31. Avoid hard lines in landscaping. Nothing in natural ground cover comes to an abrupt end, but rather transitions or “feathers” to another area. Mix up your ground covers when transitioning to trackside, or other area.
  32. Tint your ballast. Ballast is subjected to all of the environmental conditions of real life. Rather than having pristine ballast, tint it by using a watered down wash of paint. A color with a reddish tone gives the feel of weatherworn iron.
  33. Mist your structures. A simple weathering technique is to “mist” your structures with black, or cream colored spray paint. Hold the structure about 12-18 inches from the spray can and blast a single cloud of paint towards the structure. It adds a nice dull tone giving your structures a real world worn look.
  34. Enhance your tubular track with extra ties. These can be wood or store bought rubber/plastic. Make the ties one half inch wide and paint flat black. Don’t forget to insert a tie into the existing hollow metal ties for added realism.
  35. HO double tunnel portals are ideally sized for two lanes of vehicular traffic.
  36. N Scale streetlamps can be used as exterior building lights. Remove the base and bend the street lamp pole to a ninety degree angle and place as porch lights.
  37. Placing printed photos of building interiors in your windows gives the impression of a finished interior.
  38. Paint your rails. Using a rust colored paint on the sides of the rails adds realism. Clean the rail tops with solvent to retain good conductivity.
  39. You can never have too many power feeds. Maintaining high quality power throughout the run makes running your trains a lot more enjoyable. Solder a live feed to the center rail every few feet keeps your trains running smoothly.
  40. Don’t start too soon. What seems like a good idea when you first start planning is guaranteed to be your worst nightmare when you are a year or two into the project. Planning is everything. Your track plan, structures and locations, roads, plan everything and you can forecast power sources and clearances and many other factors.
  41. Add mortar lines to your brick structures. Take a plastic wall section, clean it thoroughly with hot water and let dry. Sparingly apply drywall compound to the brick surface. Do this small sections at a time. Once applied, whip off excess with a damp sponge. Repeat until the entire wall is complete. Wash the entire wall under hot water, running your fingers over the surface until you work off any “slimyness.’ (You’ll know it when you feel it). It will appear you have washed off all the mortar, but once it dries those great white lines will reappear between brick rows. If you don’t rinse these thoroughly, you will have a white haze on your structure which will never go away.
  42. Household items are layout applicable. Desiccant containers from large medication bottles make great oil drums and trash barrels. Paint them grey and mist with flat black or maroon. They will look worn and layout ready.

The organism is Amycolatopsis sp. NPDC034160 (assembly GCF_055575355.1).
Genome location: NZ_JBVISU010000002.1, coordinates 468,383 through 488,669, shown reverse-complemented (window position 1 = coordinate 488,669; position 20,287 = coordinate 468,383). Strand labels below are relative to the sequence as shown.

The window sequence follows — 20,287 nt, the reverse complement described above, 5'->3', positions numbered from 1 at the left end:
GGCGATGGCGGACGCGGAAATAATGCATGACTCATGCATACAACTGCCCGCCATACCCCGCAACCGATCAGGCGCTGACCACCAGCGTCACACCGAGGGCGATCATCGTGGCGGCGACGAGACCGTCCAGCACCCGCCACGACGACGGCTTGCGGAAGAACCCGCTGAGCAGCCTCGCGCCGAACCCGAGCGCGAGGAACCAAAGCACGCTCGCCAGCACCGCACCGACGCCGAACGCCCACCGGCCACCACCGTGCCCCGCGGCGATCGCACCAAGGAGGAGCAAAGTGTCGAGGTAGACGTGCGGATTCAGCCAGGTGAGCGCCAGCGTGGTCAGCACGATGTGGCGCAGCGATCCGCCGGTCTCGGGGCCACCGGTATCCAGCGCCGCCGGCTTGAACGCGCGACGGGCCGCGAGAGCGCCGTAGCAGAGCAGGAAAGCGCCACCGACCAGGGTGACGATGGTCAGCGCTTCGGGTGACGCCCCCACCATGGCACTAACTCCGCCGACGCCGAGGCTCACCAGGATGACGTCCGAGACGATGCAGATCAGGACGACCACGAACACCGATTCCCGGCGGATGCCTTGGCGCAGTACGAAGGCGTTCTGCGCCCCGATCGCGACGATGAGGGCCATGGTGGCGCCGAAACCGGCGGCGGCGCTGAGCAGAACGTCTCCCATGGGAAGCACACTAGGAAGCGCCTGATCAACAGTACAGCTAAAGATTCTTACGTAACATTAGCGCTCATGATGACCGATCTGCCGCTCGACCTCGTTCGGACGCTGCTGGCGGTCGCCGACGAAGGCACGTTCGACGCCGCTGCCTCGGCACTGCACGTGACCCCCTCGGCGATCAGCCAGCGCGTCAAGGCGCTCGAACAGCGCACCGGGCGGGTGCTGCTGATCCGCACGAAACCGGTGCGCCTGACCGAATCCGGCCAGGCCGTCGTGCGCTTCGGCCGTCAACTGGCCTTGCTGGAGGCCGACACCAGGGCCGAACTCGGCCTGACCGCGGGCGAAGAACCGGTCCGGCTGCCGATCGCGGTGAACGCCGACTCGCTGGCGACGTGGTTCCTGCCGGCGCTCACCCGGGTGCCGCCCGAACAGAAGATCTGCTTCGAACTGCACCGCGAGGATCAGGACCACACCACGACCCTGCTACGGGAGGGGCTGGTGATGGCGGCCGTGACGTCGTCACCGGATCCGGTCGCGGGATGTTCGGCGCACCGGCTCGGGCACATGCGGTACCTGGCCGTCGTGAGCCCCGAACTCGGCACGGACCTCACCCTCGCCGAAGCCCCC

43. Ballast your track just beyond the tie edge. Two, three or four tracks running parallel aren’t swimming in a sea of ballast. Ballast to the tops of the ties and separate ballasted tracks with dirt or opposing tone gravel.
  44. Sidewalks and roads aren’t perfect. Cut your roads and sidewalks in sections from Masonite. Coat with drywall compound and sand down rough edges. Spray with concrete color paint and place in sequence to give the appearance of a well used sidewalk or road.
  45. Use black modeling clay between sidewalk and road sections to simulate joints and separate pours.
  46. Window screens make great O scale chain link fence.
  47. Weathering bare wood is a snap. Add a few drops of black india ink to a bottle of ethyl (not isopropyl) alcohol. Shake well and liberally apply to bare wood such as fences. The alcohol will evaporate living a grey, weather beaten look on the wood.
  48. Use terminal blocks to take power to your structures. A few well-placed terminal blocks allow you to wire your structures in close proximity with a single set of feeds back to your power source.
  49. Skimp on glue. When scratch building, be stingy on white or yellow glue. If excess spills over to visible areas, it will alter the appearance of paints and stains.
  50. Overgrowth is everywhere. Liberally use materials such as Woodland Scenics course turf to create overgrowth. Nothing in nature is neat.
  51. Wire your telephone poles. Avoid using “stretchy string.” I learned the hard way it sags over time. When the sagging lines were caught by the horns atop my post war F3’s, no one on Brace Avenue had phone service for weeks.
  52. When photographing your layout, don’t use flash.
  53. To create wear on your roads, cost an O scale vehicles tires with black chalk and move it up the streets. Creates a “burn out” effect.
  54. You can create a faded paint look on your building signs using Adobe photoshop. For signs being placed directly on brick walls, open your sign in photoshop and size it. Then reduce the opacity to about 70%. When placed on your building as mentioned in tip # 29, the paint job will appear weather faded.
  55. The tissue paper found packaged in men’s dress shirts is an excellent material for opaquing windows in illuminated buildings. Rather than having a bare inside of a building, use tissue applied with scotch magic tape, which adds extra opacity.
  56. Home Depot sells quarter inch square dowels in three foot lengths for $0.69 each. These are ideal for building tie walls, trestle bridges and framework for scratchbuilt structures. Much less expensive than hobby shop scale lumber.
  57. Invest in ballast. Kitty litter, roof gravel, aquarium gravel and rocks are a poor substitute. I recommend Brennan’s Better Ballast.